Note: When clicking on a Digital Object Identifier (DOI) number, you will be taken to an external site maintained by the publisher.
Some full text articles may not yet be available without a charge during the embargo (administrative interval).
What is a DOI Number?
Some links on this page may take you to non-federal websites. Their policies may differ from this site.
Abstract We present radio observations (1–40 GHz) for 36 classical novae, representing data from over five decades compiled from the literature, telescope archives, and our own programs. Our targets display a striking diversity in their optical parameters (e.g., spanning optical fading timescales, t 2 = 1–263 days), and we find a similar diversity in the radio light curves. Using a brightness temperature analysis, we find that radio emission from novae is a mixture of thermal and synchrotron emission, with nonthermal emission observed at earlier times. We identify high brightness temperature emission ( T B > 5 × 10 4 K) as an indication of synchrotron emission in at least nine (25%) of the novae. We find a class of synchrotron-dominated novae with mildly evolved companions, exemplified by V5589 Sgr and V392 Per, that appear to be a bridge between classical novae with dwarf companions and symbiotic binaries with giant companions. Four of the novae in our sample have two distinct radio maxima (the first dominated by synchrotron and the later by thermal emission), and in four cases the early synchrotron peak is temporally coincident with a dramatic dip in the optical light curve, hinting at a common site for particlemore »
ABSTRACT X-ray observations of shocked gas in novae can provide a useful probe of the dynamics of the ejecta. Here we report on X-ray observations of the nova V959 Mon, which was also detected in GeV gamma-rays with the Fermi satellite. We find that the X-ray spectra are consistent with a two-temperature plasma model with non-solar abundances. We interpret the X-rays as due to shock interaction between the slow equatorial torus and the fast polar outflow that were inferred from radio observations of V959 Mon. We further propose that the hotter component, responsible for most of the flux, is from the reverse shock driven into the fast outflow. We find a systematic drop in the column density of the absorber between days 60 and 140, consistent with the expectations for such a picture. We present intriguing evidence for a delay of around 40 d in the expulsion of the ejecta from the central binary. Moreover, we infer a relatively small (a few times 10−6 M⊙) ejecta mass ahead of the shock, considerably lower than the mass of 104 K gas inferred from radio observations. Finally, we infer that the dominant X-ray shock was likely not radiative at the time of our observations, andmore »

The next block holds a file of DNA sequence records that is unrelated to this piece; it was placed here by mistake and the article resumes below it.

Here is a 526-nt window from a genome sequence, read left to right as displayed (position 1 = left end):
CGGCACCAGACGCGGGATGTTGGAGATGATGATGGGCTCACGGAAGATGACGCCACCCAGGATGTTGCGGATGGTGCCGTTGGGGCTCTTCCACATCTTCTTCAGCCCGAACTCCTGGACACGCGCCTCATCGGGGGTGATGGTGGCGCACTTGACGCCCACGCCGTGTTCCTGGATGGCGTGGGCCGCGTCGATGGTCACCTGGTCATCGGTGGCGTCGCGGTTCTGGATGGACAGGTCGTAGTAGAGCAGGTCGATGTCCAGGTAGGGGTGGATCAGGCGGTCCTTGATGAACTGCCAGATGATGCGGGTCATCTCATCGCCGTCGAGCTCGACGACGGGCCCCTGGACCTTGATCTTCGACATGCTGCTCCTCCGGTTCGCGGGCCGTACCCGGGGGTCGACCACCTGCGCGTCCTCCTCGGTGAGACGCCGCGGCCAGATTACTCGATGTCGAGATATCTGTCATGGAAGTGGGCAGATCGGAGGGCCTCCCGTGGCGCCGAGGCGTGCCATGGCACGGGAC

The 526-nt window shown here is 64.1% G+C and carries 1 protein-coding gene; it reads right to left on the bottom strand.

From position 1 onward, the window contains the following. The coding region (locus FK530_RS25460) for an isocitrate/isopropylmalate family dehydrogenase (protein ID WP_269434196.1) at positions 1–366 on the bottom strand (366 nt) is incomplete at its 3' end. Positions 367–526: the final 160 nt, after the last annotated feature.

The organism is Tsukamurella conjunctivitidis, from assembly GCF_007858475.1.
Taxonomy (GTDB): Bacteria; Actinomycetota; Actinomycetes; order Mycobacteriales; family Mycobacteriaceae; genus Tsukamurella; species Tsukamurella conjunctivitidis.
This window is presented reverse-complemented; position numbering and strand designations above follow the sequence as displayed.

ABSTRACT Shocks in γ-ray emitting classical novae are expected to produce bright thermal and non-thermal X-rays. We test this prediction with simultaneous NuSTAR and Fermi/LAT observations of nova V906 Car, which exhibited the brightest GeV γ-ray emission to date. The nova is detected in hard X-rays while it is still γ-ray bright, but contrary to simple theoretical expectations, the detected 3.5–78 keV emission of V906 Car is much weaker than the simultaneously observed >100 MeV emission. No non-thermal X-ray emission is detected, and our deep limits imply that the γ-rays are likely hadronic. After correcting for substantial absorption (NH ≈ 2 × 1023 cm−2), the thermal X-ray luminosity (from a 9 keV optically thin plasma) is just ∼2 per cent of the γ-ray luminosity. We consider possible explanations for the low thermal X-ray luminosity, including the X-rays being suppressed by corrugated, radiative shock fronts or the X-rays from the γ-ray producing shock are hidden behind an even larger absorbing column (NH > 1025 cm−2). Adding XMM–Newton and Swift/XRT observations to our analysis, we find that the evolution of the intrinsic X-ray absorption requires the nova shell to be expelled 24 d after the outburst onset. The X-ray spectra show that the ejecta are enhanced in nitrogen and oxygen, and the nova occurredmore »